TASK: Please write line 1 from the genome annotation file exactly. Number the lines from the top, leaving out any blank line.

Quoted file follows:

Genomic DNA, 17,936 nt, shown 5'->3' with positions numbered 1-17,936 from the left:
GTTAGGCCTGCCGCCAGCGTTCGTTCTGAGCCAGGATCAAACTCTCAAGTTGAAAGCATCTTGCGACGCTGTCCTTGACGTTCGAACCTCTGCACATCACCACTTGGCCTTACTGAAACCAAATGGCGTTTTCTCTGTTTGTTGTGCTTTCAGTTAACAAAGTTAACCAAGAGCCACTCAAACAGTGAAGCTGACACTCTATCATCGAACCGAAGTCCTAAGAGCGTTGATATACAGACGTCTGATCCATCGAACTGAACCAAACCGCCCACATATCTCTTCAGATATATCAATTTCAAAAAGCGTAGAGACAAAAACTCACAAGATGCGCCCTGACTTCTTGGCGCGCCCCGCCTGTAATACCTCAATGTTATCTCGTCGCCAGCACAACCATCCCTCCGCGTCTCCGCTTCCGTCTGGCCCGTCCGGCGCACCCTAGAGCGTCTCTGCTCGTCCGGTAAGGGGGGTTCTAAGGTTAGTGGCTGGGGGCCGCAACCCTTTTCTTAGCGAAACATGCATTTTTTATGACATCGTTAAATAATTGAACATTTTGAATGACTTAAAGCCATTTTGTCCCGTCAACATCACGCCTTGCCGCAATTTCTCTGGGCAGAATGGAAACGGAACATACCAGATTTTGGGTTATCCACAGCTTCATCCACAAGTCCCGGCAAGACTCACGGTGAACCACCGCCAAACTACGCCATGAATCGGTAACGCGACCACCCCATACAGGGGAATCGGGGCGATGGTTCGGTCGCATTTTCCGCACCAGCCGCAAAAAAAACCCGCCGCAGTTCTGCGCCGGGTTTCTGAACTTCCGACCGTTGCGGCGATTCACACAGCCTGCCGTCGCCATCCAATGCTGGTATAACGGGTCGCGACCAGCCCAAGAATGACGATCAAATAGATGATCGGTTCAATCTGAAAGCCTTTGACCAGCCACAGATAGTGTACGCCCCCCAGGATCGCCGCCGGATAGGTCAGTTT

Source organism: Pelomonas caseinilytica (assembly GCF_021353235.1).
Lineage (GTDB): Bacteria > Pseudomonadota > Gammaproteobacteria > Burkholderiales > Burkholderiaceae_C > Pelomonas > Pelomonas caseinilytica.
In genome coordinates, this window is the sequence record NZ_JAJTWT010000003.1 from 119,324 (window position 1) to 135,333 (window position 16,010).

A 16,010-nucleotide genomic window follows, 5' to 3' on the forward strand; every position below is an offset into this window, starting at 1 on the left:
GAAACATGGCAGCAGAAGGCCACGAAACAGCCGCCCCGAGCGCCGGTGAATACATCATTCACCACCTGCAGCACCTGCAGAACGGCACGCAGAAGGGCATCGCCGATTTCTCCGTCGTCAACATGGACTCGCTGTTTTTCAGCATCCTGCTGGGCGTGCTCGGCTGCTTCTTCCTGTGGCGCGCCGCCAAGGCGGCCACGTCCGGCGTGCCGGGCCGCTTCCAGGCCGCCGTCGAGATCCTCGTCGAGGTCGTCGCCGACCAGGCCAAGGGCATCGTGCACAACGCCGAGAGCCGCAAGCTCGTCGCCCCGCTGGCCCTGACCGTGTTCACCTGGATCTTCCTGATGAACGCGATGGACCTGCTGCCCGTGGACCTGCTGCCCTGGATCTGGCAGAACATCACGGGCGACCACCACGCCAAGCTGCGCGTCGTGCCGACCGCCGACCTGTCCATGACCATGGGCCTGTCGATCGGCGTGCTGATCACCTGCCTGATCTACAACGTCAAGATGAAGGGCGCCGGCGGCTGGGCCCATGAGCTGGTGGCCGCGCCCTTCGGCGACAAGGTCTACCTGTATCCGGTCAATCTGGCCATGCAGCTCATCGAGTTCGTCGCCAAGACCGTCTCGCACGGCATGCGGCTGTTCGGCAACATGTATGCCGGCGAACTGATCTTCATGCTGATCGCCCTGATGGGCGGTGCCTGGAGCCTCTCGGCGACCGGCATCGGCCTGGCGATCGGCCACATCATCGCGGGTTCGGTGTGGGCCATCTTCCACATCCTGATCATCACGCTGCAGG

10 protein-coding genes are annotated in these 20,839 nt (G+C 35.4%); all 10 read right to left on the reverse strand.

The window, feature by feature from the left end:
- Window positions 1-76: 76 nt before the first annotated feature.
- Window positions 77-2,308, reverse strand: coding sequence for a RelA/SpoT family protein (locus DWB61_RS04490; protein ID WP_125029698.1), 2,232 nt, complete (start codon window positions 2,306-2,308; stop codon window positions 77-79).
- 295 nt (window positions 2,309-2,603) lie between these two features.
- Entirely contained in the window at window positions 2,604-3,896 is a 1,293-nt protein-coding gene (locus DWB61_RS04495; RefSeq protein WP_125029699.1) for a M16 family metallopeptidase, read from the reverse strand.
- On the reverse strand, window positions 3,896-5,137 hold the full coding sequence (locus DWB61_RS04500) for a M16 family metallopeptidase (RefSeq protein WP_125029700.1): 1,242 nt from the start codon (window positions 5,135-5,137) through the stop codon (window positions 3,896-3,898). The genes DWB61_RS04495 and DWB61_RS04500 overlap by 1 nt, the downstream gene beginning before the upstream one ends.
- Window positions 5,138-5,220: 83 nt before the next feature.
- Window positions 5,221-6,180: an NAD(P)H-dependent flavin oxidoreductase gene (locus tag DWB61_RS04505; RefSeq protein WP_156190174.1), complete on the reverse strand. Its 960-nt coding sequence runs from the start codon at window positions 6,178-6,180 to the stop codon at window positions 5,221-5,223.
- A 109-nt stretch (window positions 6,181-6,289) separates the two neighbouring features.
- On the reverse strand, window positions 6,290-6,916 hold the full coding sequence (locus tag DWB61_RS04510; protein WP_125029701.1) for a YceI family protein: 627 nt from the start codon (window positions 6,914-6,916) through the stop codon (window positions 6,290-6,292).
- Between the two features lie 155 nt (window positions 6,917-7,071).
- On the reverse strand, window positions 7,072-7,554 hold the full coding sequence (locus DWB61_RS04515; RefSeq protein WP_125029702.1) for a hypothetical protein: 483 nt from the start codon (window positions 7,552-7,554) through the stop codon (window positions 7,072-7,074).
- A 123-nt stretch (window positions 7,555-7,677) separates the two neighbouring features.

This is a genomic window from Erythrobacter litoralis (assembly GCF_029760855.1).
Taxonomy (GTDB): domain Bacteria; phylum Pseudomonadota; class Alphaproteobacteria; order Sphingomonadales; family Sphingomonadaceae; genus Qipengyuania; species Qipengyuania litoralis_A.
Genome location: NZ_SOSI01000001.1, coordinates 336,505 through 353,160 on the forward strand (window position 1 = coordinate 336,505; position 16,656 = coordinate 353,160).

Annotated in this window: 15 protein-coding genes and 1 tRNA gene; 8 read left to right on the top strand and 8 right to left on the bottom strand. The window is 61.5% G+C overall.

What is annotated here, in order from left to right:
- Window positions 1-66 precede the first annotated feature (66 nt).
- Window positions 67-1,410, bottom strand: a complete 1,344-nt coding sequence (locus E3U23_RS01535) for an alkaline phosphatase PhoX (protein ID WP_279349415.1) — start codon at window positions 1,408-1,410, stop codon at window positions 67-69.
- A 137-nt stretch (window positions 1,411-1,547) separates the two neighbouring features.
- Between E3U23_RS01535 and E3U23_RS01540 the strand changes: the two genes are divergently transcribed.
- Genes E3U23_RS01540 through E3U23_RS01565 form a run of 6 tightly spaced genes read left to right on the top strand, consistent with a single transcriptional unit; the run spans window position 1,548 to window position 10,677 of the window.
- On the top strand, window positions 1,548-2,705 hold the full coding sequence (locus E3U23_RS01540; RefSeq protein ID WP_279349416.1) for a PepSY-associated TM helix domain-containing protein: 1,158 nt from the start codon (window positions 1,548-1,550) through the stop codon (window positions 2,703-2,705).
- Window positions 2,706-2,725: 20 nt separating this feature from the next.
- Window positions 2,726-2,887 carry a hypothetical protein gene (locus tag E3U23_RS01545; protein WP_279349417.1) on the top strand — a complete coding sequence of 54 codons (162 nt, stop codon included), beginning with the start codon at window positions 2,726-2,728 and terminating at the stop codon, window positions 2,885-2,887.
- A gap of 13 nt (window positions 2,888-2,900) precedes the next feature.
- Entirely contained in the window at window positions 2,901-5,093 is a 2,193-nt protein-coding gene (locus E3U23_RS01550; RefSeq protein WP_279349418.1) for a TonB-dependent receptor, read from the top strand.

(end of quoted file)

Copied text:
Genomic DNA, 17,936 nt, shown 5'->3' with positions numbered 1-17,936 from the left: